We will come together to showcase local and statewide innovations that promote the Triple Aim of better health, better care, and lower cost, and to measure our state's progress to meet the six goal areas of the Let's Get Healthy California Task Force. We will unveil our new Let's Get Healthy California website, announce the Innovation Challenge finalists, and hear an update on our LGHC Quality Indicators.
Please register at: Innovation Conference Registration.
The Water Cooler Conference
Registration for Advancement Project's 8th Annual Early Learning Water Cooler Conference is now available! Don't miss out and reserve your spot now at our Early Registration rate, available until Dec. 31, 2015. The Early Learning Water Cooler Conference will take place Feb. 22-23, 2016 at the Sheraton Grand Sacramento Hotel located at 1230 J Street Sacramento, CA 95814.
We are excited to announce Paul Tough and David B. Grusky as two of our keynote speakers for the conference!
Jan. 13, 2016, at 2 p.m. ET — Time out for Time-out in Early Education Programs!
By: Barbara Kaiser
Click here to see a list of all upcoming webinars.
Wonder if you're seeing ADHD symptoms in your preschool child or toddler? We are all familiar with TV supersleuths who put together evidence to solve a case. Sometimes, being a parent involves detective work, too. During the early years, in particular, when language is not sophisticated, a parent must look for other clues to determine whether her child is on track, identify problems and find treatment.
It's time to begin another school year, and even though your child care program may serve children and families all year long, it's exciting to have a fresh start. New faces, new families and hopefully some new materials will be introduced to your program! As you think of ways to brighten your space, remember this statement: Bulletin boards make a difference. Most programs have three separate boards located in different parts of the building.
The New York Times
Three-year-old Desi Sorrelgreen's favorite thing about his preschool is "running up hills." His classmate Stelyn Carter, 5, likes to "be quiet and listen to birds — crows, owls and chickadees," as she put it. And for Joshua Doctorow, 4, the best part of preschool just may be the hat he loves to wear to class (black and fuzzy, with flaps that come down over his ears). All three children are students at Fiddleheads Forest School here, where they spend four hours a day, rain or shine, in adjacent cedar grove "classrooms" nestled among the towering trees of the University of Washington Botanic Gardens.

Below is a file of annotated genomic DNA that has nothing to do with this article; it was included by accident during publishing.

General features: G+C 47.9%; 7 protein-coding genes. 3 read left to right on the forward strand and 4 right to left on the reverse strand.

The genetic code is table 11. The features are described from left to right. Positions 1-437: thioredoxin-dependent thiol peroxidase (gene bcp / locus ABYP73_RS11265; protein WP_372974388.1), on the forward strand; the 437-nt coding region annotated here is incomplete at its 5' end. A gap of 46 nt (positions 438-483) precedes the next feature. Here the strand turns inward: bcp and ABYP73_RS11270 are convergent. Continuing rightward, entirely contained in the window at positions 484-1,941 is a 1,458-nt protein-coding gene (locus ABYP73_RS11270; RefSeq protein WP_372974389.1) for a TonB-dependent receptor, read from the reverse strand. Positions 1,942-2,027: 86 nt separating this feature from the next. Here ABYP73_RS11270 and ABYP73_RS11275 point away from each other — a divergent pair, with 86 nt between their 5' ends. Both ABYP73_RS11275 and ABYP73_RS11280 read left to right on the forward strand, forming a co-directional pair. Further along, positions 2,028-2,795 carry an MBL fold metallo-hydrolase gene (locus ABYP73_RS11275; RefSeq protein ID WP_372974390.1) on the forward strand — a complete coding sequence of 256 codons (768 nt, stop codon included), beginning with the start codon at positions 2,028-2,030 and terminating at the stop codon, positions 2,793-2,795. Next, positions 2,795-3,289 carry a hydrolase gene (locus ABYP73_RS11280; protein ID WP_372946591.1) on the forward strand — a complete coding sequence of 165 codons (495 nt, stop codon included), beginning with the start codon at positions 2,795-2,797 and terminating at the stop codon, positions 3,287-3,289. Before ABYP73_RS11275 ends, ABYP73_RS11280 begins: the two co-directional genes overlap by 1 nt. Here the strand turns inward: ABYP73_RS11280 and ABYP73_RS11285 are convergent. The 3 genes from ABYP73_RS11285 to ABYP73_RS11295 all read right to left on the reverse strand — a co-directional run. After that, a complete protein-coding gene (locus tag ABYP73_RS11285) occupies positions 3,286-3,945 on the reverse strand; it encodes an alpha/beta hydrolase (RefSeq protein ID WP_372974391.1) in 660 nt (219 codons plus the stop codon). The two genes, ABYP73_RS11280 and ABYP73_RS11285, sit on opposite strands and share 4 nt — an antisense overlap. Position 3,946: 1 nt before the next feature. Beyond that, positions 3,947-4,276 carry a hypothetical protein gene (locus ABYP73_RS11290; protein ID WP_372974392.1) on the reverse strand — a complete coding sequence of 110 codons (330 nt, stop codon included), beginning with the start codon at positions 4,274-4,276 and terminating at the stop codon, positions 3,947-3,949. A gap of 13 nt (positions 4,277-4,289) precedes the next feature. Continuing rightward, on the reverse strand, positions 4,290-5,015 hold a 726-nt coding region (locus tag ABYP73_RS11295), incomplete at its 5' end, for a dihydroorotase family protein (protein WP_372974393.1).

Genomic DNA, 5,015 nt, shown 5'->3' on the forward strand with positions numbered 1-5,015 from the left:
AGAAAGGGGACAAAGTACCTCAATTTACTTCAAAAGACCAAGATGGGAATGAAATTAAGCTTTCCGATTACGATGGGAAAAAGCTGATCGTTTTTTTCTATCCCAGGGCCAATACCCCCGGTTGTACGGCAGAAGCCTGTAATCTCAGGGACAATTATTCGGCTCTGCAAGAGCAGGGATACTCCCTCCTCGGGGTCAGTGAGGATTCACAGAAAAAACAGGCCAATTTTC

After school and summer programs will not only retain a separate funding stream, they will also get a slight boost in dollars under the new federal education bill and budget. At one point during the negotiations that resulted in the Every Student Succeeds Act, 21st Century Community Learning Centers were going to be part of a block grant with several other programs, pitting the expanded learning programs against popular programs such as Math & Science Partnerships and Advanced Placement courses. The U.S. Senate had also proposed a cut in funds for the learning centers. Instead, the programs will get almost $1.17 billion in dedicated funds, which includes a $15 million increase.
In Arizona, the Great Reading Adventure aims to fight summer literacy loss through an engaging online platform that provides e-books, a tracker that monitors reading minutes, and literacy activities. In Kansas, Oregon, and Texas, a program calls PALS (Play and Learning Strategies) uses Internet-based modules to train parents in how to provide warm support and language-rich interaction to their babies. Both of these programs and more are profiled on a new website, Integrating Technology in Early Literacy, a joint project of the Washington-based think tank New America and the Joan Ganz Cooney Center at the Sesame Workshop. Cooney was one of the co-creators of Sesame Street.
Elena Aguilar, a contributor for Edutopia, writes: "I know your intentions are good; you want to make meaningful changes in your life. You want to drop some habits and build new ones. You want to take advantage of the promise and possibility of a new year. You're feeling inspired and energized. But don't do it. Why not? Because the whole concept of New Year's resolutions — and the approach that we often take — is in complete contradiction to how our minds and bodies actually make changes and how new habits are formed."
The JAMA Network Journals via Science Daily
Electronic toys for infants that produce lights, words and songs were associated with decreased quantity and quality of language compared to playing with books or traditional toys such as a wooden puzzle, a shape-sorter and a set of rubber blocks, according to an article.
After nearly three decades on the job, Debra Johnson, an assistant Pre-K teacher at a city-funded early learning center, earns an annual income of $27,000 — or $13.94 an hour — about $3,000 less than assistant teachers with the same degree would earn in a public school in their first year. Johnson, 50, pays nearly half her take-home in rent for her East New York studio and is currently more than $2,000 in debt on credit card bills, since she often is forced to charge other needs like phone, food and transit. Both she and the teacher's aide in her class — who earns $11.79 an hour and is on food stamps to support her children — earn less than the $15 per hour wage guidelines established for the fast food industry that Mayor Bill de Blasio supported, and far less than their Education Department pre-K counterparts.
7701 Las Colinas Ridge, Ste. 800, Irving, TX 75063